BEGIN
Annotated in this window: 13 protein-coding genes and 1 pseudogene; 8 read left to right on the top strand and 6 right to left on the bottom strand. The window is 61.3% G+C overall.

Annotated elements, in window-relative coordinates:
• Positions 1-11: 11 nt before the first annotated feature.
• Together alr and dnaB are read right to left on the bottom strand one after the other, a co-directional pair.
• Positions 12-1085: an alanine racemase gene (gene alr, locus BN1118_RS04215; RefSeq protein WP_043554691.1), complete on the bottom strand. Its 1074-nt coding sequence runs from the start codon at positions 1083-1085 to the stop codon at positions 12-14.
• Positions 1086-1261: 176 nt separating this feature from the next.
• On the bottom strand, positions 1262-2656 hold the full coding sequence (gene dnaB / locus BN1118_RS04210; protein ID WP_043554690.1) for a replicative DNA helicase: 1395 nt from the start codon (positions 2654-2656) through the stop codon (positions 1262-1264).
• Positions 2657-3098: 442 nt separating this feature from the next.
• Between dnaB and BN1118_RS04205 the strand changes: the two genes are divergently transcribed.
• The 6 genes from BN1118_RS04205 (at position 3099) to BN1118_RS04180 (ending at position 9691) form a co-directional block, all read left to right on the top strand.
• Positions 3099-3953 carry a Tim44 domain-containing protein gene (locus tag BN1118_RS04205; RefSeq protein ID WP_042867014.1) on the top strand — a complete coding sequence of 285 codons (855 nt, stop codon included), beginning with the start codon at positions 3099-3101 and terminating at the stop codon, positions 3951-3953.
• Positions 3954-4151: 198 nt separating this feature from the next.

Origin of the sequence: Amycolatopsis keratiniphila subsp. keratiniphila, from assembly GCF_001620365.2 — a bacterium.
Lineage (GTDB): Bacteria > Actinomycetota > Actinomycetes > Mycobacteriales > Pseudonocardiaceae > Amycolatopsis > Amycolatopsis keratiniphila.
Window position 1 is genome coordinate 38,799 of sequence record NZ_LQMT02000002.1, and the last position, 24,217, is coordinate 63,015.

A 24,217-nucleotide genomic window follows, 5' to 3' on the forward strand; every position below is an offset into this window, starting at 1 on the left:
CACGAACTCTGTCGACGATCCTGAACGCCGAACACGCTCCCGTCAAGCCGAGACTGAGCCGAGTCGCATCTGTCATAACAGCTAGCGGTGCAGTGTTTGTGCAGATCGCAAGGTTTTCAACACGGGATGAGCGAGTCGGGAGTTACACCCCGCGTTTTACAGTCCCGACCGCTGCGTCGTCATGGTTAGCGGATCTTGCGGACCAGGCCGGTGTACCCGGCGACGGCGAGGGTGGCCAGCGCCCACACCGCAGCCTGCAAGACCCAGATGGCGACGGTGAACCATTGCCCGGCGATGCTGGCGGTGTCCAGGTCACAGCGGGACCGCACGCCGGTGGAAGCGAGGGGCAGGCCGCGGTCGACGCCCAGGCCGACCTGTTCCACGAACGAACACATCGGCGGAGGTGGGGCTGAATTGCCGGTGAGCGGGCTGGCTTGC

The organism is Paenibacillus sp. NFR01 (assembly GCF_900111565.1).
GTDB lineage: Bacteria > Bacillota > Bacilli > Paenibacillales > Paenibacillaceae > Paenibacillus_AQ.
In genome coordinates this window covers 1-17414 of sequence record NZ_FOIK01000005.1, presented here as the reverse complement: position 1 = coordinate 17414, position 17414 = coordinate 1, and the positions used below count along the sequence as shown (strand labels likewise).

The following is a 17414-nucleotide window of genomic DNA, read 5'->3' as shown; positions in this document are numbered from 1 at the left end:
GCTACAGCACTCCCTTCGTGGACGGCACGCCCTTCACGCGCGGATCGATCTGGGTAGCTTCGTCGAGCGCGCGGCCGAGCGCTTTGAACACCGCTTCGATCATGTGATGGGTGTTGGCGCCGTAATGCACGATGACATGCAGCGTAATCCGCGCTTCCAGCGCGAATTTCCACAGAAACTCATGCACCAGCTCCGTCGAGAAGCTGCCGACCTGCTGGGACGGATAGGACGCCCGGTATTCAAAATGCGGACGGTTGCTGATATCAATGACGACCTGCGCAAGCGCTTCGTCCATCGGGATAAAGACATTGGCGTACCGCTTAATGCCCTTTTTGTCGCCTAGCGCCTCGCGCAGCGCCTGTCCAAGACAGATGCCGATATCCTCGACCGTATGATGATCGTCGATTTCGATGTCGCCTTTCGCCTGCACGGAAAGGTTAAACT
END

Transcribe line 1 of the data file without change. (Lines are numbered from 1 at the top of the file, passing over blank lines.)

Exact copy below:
Annotated in this window: 13 protein-coding genes and 1 pseudogene; 8 read left to right on the top strand and 6 right to left on the bottom strand. The window is 61.3% G+C overall.